Saturday, December 2, 2023

The coronavirus caused layoffs, furloughs, but area universities continue to operate and pay employees

The Sir Christopher Wren Building sits at the head of the W&M campus, just before you cross into Colonial Wililamsburg. (WYDaily/Courtesy of William & Mary)
The Sir Christopher Wren Building sits at the head of the W&M campus, just before you cross into Colonial Wililamsburg. (WYDaily/Courtesy of William & Mary)

Hundreds of people have lost their jobs or been furloughed from county employees and hospital staff to Busch Gardens staff and restaurant workers.

As the coronavirus continues to spread across the Peninsula, some employers such as the College of William & Mary, Christopher Newport University and Thomas Nelson Community College will continue to pay their staff.

At William & Mary, all in-person classes have been suspended and students were sent home. While the school remains open technically, many employees are working from home, leaving the campus mostly empty.

However, employees at William & Mary are continuing to perform their regular jobs to support students, faculty and research, said Erin Zagursky, associate director of University News. The college has modified its ways of working along with its instructional approach as many faculty and staff work remotely.

Employees are also getting advanced training that will help them cultivate their skills and complete assignments such as research and special projects.

There is limited staffing physically on campus, Zagursky said, so for some employees, there is the option to use the Public Health Emergency Leave that has been authorized by Gov. Ralph Northam.

Zagursky said William & Mary has not furloughed or laid off any employees. Employees in the dining facilities or at the bookstore are contracted through vendors such as Sodexo and Barnes & Noble and do not fall under the college’s domain.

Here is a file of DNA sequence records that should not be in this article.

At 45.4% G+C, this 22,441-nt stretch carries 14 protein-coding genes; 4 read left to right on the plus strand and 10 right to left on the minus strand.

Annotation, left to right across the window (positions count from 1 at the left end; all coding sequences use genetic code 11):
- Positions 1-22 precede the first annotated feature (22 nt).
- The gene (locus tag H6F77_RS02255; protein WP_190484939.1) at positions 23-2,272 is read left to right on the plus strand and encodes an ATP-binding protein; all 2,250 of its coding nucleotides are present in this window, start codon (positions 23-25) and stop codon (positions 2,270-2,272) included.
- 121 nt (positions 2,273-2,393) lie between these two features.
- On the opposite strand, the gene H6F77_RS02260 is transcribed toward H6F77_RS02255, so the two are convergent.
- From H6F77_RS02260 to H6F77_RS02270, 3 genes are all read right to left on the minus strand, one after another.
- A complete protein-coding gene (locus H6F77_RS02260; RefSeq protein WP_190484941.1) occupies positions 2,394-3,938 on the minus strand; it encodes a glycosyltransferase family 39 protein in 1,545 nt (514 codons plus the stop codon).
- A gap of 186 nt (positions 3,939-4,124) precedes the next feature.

“The university values each of its employees and continues to operate during this challenging time thanks to their hard work and dedication,” Zagursky wrote in an email.

Christopher Newport University

“The bottom line point here is that the University is open and fulfilling its mission of educating students,” Jim Hanchett, spokesman for CNU, wrote in an email. “Faculty and staff are working.”

All university staff are being paid and there has not been a reduction in benefits.

“We are a state institution and Gov. Northam and the General Assembly have assured that state employees will continue to be paid,” Hanchett wrote. “There is also continuing tuition revenue because classes and instruction continue.”

Most of CNU’s staff are teleworking save for a “handful” of employees considered essential, including faculty who need to access online learning equipment for classes, Hanchett said.

“It is a very small number and changes based on changing conditions,” he added. “For example, CNU Police officers and personnel are essential, the staff that serves the few students on campus are essential and a few administrative employees and senior staff.”

Thomas Nelson Community College

Lynda Byrd-Poller, director of Human Resources at Thomas Nelson Community College, wrote in an email all of their employees are being paid and the college will not furlough its employees at this time.

“We plan to pay our employees for as long as we can,” she wrote. “We are following the guidance of the VCCS and DHRM as we work to individually address the needs of our workforce.”

While most employees are teleworking, those who cannot such as technical personnel — grounds, building maintenance and police — must report to campus each day.

Byrd-Poller said the college is determining alternative work assignments and is encouraging those employees “hybrid telework options” and continues to adjust their work with the goal of having them telework completely.

“The next option is for employees to take advantage of the various types of leave available to them both personal and sick, previously earned by the employees, and now other forms of state and federal emergency leave options,” she added.

But what about cafeteria workers and custodial staff?

“We do not have cafeteria workers or custodial staff,” she wrote. “Last spring, in a reduction of force, we had to separate our custodial workers and now those services are contracted.”


Julia Marsigliano
Julia Marsigliano
Julia Marsigliano is a multimedia reporter for WYDaily. She covers everything on the Peninsula from local government and law enforcement agencies to family-run businesses and weather updates. Before WYDaily, she covered Hampton and Newport News for WYDaily’s sister publication, HNNDaily before both publications merged in December 2018. Julia was born in Tokyo, Japan and moved to Long Island, New York in 2001. A true New Yorker, she loves pizza, bagels and good Chinese food. Send comments, tips and other tidbits to You can follow her on Twitter at @jmarsigliano

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